One night I recently mentioned to my husband how my dentist wanted me to replace some fillings. I hate the dentist, always have, and so out of habit I started to use my old standby metaphor of how I'd rather go ice fishing than go to the dentist.
But before the words made it out of my mouth I suddenly stopped myself — because I realized in one surprising instant that I really did want to go ice fishing.
I am not the person I was a year ago.
The idea that I could consider ice fishing an enjoyable, or interesting, or even tolerable activity would have been unthinkable a year ago. Last January, being even a little bit physically uncomfortable was a nonstarter for me. Cold? NO WAY. Wet? Nuh-uh, not no how.
It's not like I was a mousy, pink-loving, spa-living, scared of everything kind of girl. After all, I joined the Army, survived a divorce, then navigated single motherhood without killing myself or my kids. I ran on the treadmill and lifted weights several times a week. I was a survivor.
But "outdoorsy"? No, I was not outdoorsy.
So what changed?
What changed was I made the decision to take a risk. I came up with an idea — the concept of Outdoor Book Club — that I knew would change the world. But I also knew that idea would require me to show up in the world in a much different way than what I was used to. I would have to learn to find my way in the woods, how to put a kayak on the top of my car without help, how to lead other women out of their comfort zones and into the starry night of their own adventures.
Here's what didn't change: I have always valued experiences over things. I'm an INFJ on the Myers Briggs scale, which means I tend to be introverted but deeply committed to seeking out a meaningful life that has a positive impact on others. So the fact that I had to learn how to backpack, how to mountain bike, how to lead women out into the wilderness to discover how truly strong and amazing they could be? That became a mission I could get behind.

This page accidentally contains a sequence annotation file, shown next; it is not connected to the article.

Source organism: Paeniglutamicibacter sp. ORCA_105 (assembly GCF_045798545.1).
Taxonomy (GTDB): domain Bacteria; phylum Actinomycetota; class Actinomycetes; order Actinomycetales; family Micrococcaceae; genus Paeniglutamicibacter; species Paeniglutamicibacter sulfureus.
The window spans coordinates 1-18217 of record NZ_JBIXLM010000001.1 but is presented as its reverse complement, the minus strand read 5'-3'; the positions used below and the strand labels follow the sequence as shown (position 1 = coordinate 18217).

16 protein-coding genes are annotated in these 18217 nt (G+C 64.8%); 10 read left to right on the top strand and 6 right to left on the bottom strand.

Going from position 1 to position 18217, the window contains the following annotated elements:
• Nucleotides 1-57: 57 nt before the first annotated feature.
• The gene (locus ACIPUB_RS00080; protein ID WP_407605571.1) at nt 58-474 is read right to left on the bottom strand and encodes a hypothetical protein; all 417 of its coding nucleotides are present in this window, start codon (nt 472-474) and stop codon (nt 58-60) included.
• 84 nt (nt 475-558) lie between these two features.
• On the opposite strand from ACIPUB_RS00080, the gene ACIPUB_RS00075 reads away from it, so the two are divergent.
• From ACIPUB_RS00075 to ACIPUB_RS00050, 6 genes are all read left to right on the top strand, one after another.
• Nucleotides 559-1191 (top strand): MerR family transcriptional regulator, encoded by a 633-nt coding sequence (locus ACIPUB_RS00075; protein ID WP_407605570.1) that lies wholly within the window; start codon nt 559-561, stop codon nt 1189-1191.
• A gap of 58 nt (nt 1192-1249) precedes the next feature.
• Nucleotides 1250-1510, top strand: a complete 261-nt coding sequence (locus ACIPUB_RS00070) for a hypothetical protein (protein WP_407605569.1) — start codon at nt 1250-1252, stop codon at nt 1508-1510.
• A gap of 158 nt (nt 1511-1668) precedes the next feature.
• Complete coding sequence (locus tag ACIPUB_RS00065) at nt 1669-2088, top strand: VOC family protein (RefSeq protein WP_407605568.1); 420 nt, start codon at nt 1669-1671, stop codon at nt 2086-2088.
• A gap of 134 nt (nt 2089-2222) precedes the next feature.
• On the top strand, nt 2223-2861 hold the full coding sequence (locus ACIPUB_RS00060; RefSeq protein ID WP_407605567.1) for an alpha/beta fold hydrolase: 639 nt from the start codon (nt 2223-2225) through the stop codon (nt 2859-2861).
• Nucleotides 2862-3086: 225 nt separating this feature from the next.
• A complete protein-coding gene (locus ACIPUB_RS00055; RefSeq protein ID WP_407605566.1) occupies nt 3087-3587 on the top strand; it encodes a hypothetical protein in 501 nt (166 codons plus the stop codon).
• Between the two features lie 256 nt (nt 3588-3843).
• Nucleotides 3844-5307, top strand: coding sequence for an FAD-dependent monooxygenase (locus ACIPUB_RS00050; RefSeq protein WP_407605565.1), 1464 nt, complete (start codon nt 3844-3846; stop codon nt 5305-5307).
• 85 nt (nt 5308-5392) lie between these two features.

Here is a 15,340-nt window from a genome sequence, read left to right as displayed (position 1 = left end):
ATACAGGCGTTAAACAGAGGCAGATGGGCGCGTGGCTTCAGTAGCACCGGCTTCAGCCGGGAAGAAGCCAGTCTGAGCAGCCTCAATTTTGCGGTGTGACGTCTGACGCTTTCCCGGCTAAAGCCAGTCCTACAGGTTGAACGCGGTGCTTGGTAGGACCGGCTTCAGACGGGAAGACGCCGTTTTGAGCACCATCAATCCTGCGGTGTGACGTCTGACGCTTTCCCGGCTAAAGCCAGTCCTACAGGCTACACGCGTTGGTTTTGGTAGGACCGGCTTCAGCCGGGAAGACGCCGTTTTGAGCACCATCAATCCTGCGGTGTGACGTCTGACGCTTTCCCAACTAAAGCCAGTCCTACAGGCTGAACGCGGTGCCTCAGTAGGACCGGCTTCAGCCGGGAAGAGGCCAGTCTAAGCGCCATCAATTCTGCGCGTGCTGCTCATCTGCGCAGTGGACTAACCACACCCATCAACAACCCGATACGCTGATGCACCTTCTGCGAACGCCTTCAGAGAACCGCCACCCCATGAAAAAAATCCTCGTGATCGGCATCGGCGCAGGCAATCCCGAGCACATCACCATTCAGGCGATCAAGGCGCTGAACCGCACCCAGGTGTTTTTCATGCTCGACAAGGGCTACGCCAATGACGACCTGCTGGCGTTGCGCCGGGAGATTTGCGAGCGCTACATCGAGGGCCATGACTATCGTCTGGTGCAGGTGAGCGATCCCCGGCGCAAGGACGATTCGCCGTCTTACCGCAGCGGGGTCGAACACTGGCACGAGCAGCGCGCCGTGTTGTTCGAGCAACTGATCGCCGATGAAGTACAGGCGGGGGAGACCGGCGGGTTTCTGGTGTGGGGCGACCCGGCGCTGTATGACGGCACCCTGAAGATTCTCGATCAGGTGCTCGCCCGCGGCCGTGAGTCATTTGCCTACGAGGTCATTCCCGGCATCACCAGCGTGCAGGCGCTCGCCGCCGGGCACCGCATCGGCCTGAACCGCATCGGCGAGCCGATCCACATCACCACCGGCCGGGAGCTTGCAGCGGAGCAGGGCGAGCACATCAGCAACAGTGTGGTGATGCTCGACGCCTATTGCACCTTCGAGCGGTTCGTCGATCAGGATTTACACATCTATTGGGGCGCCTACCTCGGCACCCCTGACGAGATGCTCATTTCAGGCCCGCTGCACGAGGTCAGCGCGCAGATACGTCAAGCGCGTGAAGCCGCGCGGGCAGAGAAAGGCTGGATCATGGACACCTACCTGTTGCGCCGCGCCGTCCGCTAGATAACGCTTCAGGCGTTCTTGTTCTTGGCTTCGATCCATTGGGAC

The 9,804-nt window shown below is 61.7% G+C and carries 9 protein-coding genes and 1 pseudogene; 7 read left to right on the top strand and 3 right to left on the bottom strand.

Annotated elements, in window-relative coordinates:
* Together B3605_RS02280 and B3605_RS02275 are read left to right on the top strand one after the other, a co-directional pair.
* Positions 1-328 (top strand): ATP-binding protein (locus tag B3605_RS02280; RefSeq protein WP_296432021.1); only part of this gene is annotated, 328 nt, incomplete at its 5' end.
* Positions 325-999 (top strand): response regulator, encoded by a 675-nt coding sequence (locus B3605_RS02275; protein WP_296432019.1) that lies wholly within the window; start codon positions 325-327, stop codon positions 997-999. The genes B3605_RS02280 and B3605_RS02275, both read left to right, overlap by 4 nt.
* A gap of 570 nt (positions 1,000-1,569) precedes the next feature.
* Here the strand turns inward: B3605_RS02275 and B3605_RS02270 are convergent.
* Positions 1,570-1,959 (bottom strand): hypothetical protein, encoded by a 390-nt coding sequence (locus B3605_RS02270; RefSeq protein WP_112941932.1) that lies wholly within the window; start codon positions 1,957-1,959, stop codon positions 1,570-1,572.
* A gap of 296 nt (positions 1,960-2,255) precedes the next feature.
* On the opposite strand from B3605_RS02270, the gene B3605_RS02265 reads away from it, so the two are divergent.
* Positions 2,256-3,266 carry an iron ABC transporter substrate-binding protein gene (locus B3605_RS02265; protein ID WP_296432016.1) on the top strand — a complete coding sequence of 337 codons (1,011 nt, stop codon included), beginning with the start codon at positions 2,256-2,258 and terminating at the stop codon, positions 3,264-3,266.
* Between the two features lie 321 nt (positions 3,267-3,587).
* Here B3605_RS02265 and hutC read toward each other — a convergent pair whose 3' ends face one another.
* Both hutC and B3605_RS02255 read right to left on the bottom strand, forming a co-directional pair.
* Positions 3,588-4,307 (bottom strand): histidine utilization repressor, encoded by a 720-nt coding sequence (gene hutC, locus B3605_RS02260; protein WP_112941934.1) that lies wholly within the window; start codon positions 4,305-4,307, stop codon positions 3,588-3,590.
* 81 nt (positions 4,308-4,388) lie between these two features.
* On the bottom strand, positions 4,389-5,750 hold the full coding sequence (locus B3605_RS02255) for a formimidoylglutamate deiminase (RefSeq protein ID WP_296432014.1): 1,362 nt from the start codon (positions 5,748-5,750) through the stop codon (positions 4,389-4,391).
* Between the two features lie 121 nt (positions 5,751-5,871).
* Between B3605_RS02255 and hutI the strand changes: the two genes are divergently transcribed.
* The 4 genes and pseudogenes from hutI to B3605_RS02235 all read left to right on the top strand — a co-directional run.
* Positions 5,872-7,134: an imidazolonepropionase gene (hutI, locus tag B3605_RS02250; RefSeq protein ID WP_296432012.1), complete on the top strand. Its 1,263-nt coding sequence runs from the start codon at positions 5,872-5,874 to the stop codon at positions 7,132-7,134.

So I sought out the experts, and learned by doing. These days, I spend my days seeking out adventure. Whether that's calling up the editor of the local paper to see if she wants to write an article about my company, or talking with my sixteen year old daughter about her college options (which is actually pretty scary for me), I'm always trying to push myself to risk just a little bit more.
Often that means hanging out with women who were just like me, women who know there's more to life than just work and zoning out in front of the TV or internet. I help them move past their fear and into a zone of bliss called self-discovery. I help them discover that they are capable, strong, amazing, and best of all, KICK ASS.
Never could I have imagined the changes that lay in store for me
This change has also showed up in my own life in some unexpected ways, and here are four areas of my life that have completed changed since I've become more adventurous:
1. I've lost weight — effortlessly
About 15 years ago, after my first child was born, I was tipping the scales at the heaviest weight I'd ever been, and was sick and tired. I decided to change my lifestyle using the fairly draconian fitness and diet program. I won't lie, it was a TON of work. Cardio, weight-lifting, complete diet overhaul. I became lean and strong and lost 20 pounds of fat in eight weeks. Eight long, hard, ABSOLUTELY BANANAS weeks.
But a person can work out like crazy and obsess about food only for so long. Fortunately, I've found something more sustainable: going outside and having fun. Today I walk my dogs, ride my bike in the woods, cross-country ski for date night, hike with friends, kayak first thing in the morning — whatever it takes to get outside and move. Although I may have a slightly unhealthy relationship with pizza and wine, it turns out that when you're physically active as part of a dedicated spiritual and mental daily regimen, achieving a healthy weight comes naturally. I may not have the 7% body fat of my post draconian-fitness days, but I'm also a lot more accepting and appreciative of my body and what it can do.